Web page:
Moldova’s pro-Western government hails elections despite mayoral losses in capital and key cities

CHISINAU, Moldova — Moldova’s ruling pro-European party has lost a bid for the mayorship of the country’s capital and other key cities despite victories in many areas in local elections that were overshadowed by accusations that Russia was meddling to undermine the vote, according to preliminary results.

Lilian Carp of the Party of Action and Solidarity, or PAS, lost out to incumbent Chisinau mayor, Ion Ceban, who won just over 50% of the capital’s vote, according to the Central Electoral Commission.

Before Ceban set up a pro-European party last year, he was widely considered to hold a pro-Russian stance, and many believe he still does. In recent years, Moldova has looked to foster closer ties with its Western partners and was granted EU candidate status in June last year.

Sunday’s elections in the country of about 2.5 million people, situated between Romania and Ukraine, were under the spotlight because of ongoing accusations by Moldovan authorities that Russia was meddling to influence the outcome of the vote.

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Moldova’s second-largest city Balti will go to a runoff after none of the candidates obtained a clear majority. PAS came in far behind the top three vote-getters. In Orhei, the candidate who is closely linked to a Russia-friendly exiled Moldovan oligarch, Ilan Shor, won the vote for mayor.

Despite losing out in the election for the Chisinau mayor, Andrei Spinu, the minister of infrastructure and regional development, said that the overall election results was a success for PAS.

“PAS has won the elections in the country … in 19 districts we are in first place,” he wrote on Facebook on Monday. “The most important conclusion of these elections is that the pro-European message has won dispersed throughout the country.”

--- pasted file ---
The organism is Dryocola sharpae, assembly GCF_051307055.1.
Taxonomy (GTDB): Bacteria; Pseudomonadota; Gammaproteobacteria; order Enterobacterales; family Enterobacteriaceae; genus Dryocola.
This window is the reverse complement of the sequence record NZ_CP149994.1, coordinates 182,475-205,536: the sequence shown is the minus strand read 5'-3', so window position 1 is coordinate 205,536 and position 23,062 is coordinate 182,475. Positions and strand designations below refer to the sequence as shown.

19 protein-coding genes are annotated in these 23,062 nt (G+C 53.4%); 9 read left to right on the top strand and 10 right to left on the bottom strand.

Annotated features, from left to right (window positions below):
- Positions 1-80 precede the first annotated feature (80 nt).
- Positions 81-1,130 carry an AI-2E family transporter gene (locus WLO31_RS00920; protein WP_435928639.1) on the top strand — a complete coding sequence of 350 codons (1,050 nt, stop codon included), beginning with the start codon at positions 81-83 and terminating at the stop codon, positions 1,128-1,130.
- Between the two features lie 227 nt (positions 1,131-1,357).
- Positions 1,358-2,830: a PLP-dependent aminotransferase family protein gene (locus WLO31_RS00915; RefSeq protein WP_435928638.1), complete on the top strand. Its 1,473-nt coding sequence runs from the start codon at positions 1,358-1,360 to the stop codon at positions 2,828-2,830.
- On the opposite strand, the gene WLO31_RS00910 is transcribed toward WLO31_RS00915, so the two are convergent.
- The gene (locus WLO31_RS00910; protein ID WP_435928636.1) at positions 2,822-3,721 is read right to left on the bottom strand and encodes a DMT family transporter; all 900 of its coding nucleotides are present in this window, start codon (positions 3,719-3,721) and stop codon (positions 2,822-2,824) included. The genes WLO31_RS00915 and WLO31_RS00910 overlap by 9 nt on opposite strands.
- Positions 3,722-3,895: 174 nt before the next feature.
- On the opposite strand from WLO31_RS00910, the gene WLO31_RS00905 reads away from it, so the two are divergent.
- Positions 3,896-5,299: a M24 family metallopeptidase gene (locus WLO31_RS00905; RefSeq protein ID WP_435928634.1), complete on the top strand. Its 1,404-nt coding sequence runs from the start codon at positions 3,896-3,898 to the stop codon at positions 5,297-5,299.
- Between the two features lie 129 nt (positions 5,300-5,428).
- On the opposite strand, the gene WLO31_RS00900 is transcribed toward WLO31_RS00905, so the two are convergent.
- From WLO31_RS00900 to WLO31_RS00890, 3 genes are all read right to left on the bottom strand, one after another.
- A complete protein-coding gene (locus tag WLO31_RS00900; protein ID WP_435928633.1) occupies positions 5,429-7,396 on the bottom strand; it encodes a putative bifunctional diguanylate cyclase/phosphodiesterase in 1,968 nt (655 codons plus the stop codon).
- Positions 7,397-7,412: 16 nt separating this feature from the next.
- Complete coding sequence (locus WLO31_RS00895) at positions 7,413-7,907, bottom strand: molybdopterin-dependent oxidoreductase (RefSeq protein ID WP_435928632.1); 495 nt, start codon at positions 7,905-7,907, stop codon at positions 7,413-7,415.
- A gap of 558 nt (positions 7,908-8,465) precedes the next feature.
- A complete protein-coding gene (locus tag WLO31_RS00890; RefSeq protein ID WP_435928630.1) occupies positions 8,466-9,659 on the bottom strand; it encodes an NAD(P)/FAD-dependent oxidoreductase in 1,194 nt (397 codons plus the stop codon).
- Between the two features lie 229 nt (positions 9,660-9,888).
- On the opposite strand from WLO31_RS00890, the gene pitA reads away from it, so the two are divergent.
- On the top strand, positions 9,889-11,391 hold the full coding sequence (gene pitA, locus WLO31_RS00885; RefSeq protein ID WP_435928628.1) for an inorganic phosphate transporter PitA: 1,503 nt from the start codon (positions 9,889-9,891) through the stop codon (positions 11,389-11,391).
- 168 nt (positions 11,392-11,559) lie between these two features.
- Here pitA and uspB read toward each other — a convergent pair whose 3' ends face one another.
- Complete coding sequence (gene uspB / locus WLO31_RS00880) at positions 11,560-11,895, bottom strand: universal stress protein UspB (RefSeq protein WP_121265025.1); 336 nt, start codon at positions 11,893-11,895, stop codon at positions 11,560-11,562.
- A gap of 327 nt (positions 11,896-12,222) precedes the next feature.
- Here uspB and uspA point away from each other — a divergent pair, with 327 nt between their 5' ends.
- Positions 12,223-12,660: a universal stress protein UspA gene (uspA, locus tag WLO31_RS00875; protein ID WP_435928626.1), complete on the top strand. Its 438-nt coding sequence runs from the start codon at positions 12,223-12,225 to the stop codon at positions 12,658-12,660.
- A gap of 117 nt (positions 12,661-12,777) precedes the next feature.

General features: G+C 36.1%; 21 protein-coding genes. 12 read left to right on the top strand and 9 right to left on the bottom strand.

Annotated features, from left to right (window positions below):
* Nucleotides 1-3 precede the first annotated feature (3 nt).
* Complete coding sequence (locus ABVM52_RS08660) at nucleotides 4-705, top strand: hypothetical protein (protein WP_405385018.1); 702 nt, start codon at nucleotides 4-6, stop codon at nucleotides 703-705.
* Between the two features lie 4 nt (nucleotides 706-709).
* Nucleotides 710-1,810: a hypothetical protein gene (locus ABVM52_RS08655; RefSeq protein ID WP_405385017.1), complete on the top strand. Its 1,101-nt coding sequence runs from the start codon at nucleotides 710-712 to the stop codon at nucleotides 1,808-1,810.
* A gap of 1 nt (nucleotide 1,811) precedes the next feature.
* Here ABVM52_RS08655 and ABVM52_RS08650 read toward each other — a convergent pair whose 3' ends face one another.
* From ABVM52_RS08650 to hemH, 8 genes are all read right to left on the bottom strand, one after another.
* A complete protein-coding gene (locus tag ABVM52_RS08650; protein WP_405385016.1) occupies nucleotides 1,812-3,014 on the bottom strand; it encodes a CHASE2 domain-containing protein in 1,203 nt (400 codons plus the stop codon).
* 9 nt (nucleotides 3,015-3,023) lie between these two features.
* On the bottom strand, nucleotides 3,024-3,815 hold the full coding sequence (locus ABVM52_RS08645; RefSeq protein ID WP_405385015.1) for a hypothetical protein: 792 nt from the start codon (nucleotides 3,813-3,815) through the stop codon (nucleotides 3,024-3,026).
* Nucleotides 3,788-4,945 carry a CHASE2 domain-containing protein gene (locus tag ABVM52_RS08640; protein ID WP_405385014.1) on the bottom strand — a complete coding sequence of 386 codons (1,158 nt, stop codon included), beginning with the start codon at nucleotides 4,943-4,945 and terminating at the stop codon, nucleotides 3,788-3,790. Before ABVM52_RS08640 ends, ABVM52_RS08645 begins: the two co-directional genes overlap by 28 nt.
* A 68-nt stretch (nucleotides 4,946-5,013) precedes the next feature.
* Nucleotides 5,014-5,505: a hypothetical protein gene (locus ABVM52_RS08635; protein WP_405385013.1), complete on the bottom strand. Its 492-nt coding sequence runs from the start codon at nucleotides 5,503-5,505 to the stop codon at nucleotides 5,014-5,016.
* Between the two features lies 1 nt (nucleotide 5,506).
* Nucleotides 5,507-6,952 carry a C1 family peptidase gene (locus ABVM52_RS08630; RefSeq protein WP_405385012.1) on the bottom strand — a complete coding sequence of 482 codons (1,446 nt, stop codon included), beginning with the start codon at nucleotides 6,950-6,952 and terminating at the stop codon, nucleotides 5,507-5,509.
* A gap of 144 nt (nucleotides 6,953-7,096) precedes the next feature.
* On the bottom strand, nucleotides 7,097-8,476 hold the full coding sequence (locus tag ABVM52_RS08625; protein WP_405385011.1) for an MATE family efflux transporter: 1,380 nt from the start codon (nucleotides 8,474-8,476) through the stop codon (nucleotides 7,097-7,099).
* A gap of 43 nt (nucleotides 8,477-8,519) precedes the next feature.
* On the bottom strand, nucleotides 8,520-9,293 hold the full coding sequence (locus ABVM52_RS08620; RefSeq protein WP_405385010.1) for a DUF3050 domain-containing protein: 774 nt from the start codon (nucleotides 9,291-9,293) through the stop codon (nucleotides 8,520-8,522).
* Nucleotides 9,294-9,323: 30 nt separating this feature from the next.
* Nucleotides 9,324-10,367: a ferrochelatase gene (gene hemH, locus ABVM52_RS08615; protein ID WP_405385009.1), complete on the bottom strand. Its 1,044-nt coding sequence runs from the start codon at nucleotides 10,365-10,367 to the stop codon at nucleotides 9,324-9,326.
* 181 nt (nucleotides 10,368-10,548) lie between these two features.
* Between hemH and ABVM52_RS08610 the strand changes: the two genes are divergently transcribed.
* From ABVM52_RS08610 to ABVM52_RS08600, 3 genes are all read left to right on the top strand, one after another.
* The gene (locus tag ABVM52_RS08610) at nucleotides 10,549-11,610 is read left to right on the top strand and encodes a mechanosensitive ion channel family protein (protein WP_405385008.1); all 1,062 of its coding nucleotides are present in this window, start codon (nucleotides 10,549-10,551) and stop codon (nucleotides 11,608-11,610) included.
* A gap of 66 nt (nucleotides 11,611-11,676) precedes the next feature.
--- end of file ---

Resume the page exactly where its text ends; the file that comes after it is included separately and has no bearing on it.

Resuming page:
Spinu said that PAS won mayoral positions in 240 out of 898 localities, as well as a strong representation in the Chisinau Municipal Council with 20 seats. That is an equal number of seats to Ceban’s National Alternative Movement party, according to preliminary results.

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The vote will see nearly 900 mayors and 11,000 local councilors elected for a four-year term. The turnout was 41% nationwide, according to authorities, almost identical to the elections in 2019.

PAS currently holds Moldova’s government after winning a clear majority in the 2021 parliamentary elections, and the country’s pro-Western President Maia Sandu used to lead the party.

Radu Magdin, a regional analyst at Smartlink Communications in Bucharest, says the Chisinau result indicates that PAS “has a lot of work to do” to win the next presidential and parliamentary elections, to be held in 2024 and 2025, respectively.

“The party has to better tailor its message to the Chisinau voters and focus more on mobilizing those who supported PAS in 2020 and 2021,” he told The Associated Press.

On Friday, Moldovan authorities banned the pro-Russia Chance Party from taking part in Sunday’s race. The Intelligence and Security Service, alleged in a 32-page report that the party had received about 50 million euros ($53 million) in Russian money, which was channeled by Shor and used to destabilize the country and “buy” voters in Sunday’s election.

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Shor was the head of the Russia-friendly Shor Party, which was declared unconstitutional in June by Moldova’s Constitutional Court.

“After their party was banned … they acquired other parties and continued their attempts to weaken not only the government but the Moldovan democracy as a whole,” Magdin added.


McGrath reported from Sighisoara, Romania.